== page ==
The final Relatio of the Family Synod has weakened the hopes for so much needed reforms within the Catholic Church.
This outcome is a disaster for gays and lesbians.
said Michael Brinkschröder, co-president of the European Forum of LGBT Christian Groups.
The church has failed to become an open house for everybody. It's messages are inconsistent. It will take a long way to find common ground.
Compared to the mid-term relatio, the final document does no longer express that homosexual people are welcome in a fraternal way. Love and care in same-sex couples and the treatment of children in rainbow families haven't found positive evaluations any longer. Obviously, these aspects had already been deleted before the vote on the final Relatio.
The Synod fathers could not even approve with 2/3 majority a paragraph that says that homosexual people have to be treated with respect and tact - basically a quote from previous church documents. This is difficult to understand and may be caused by negative votes both from progressive and ultra-conservative bishops.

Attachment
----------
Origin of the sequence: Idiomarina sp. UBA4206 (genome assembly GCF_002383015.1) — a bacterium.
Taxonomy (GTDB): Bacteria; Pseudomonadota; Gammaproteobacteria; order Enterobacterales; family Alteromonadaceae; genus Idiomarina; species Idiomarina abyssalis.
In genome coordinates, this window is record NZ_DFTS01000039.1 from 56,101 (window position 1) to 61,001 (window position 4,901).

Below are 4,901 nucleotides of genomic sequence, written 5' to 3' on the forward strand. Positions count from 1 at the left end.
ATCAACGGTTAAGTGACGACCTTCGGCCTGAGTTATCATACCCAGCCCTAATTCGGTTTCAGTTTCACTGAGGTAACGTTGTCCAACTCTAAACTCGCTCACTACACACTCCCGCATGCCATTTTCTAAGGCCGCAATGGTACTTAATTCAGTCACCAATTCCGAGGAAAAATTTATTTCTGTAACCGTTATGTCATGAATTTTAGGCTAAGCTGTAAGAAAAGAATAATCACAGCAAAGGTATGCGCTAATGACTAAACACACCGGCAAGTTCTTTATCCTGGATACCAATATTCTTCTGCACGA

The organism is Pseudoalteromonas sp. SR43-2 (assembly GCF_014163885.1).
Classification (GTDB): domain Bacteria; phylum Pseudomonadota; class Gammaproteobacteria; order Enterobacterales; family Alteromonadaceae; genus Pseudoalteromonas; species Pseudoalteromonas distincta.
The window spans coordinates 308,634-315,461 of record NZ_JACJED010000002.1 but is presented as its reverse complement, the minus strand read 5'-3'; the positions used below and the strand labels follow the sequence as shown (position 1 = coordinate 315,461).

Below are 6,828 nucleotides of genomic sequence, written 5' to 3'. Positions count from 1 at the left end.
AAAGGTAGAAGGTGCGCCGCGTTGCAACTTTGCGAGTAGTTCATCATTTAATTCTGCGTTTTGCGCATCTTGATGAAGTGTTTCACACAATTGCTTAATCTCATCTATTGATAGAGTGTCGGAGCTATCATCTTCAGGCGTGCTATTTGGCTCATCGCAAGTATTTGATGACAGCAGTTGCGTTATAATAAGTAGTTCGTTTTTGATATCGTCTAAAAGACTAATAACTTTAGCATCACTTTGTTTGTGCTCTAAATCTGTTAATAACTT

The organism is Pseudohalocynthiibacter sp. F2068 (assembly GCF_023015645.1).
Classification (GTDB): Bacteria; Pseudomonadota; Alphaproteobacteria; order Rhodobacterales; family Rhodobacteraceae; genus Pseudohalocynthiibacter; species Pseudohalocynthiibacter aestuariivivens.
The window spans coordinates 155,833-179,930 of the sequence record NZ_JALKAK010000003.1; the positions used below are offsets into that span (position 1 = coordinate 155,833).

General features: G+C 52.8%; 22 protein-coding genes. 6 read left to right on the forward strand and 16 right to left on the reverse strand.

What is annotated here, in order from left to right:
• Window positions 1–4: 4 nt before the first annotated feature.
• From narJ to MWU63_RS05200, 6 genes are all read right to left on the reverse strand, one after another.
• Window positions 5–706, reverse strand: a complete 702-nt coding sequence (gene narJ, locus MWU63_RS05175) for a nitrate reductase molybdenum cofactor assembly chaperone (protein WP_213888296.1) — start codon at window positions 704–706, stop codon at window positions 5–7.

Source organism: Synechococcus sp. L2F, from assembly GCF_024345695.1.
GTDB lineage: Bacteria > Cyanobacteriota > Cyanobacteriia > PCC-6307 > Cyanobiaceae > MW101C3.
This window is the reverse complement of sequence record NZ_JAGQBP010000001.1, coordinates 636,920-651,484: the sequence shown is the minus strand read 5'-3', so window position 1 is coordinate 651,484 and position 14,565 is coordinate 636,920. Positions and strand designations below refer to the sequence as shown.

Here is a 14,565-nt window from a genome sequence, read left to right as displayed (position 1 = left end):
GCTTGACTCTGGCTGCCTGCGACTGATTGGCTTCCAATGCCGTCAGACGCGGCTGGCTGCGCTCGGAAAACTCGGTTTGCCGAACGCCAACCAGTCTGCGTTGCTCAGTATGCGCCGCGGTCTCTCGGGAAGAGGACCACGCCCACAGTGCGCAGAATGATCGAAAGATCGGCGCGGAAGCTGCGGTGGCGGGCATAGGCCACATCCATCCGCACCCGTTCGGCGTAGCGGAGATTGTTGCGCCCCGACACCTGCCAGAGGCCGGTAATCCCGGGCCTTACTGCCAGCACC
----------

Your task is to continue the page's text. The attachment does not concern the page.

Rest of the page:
The only paragraph on homosexual persons that found appreciation of a 2/3 majority of the Synod imagines homosexual people as putting pressure on the church. The paragraph continues saying that
it is totally unacceptable (...) that international bodies condition financial aid to poor countries, on the institution of laws that establish the 'marriage' between persons of the same sex.
This would be inacceptable, indeed. However, it has remained unclear throughout the Synod, to which cases this refers. It is the duty of the Catholic Church to give prove to the reference of this paragraph. It might turn out as a phantasma of homophobic bishops who were not able to distinguish between the protection of the human rights of LGBT people against criminalization and the introduction of same-sex marriage.
Due to an intervention of Pope Francis, the paragraphs that failed 2/3 majority - both on homosexual people and on divorced and remarried people - will remain in the text. This nurtures hope that within in synodal process the whole issue will be treated again.
I am very grateful for those bishops and auditors who have spoken out in favor of a welcoming and fraternal church
said Catholic theologian Michael Brinkschröder.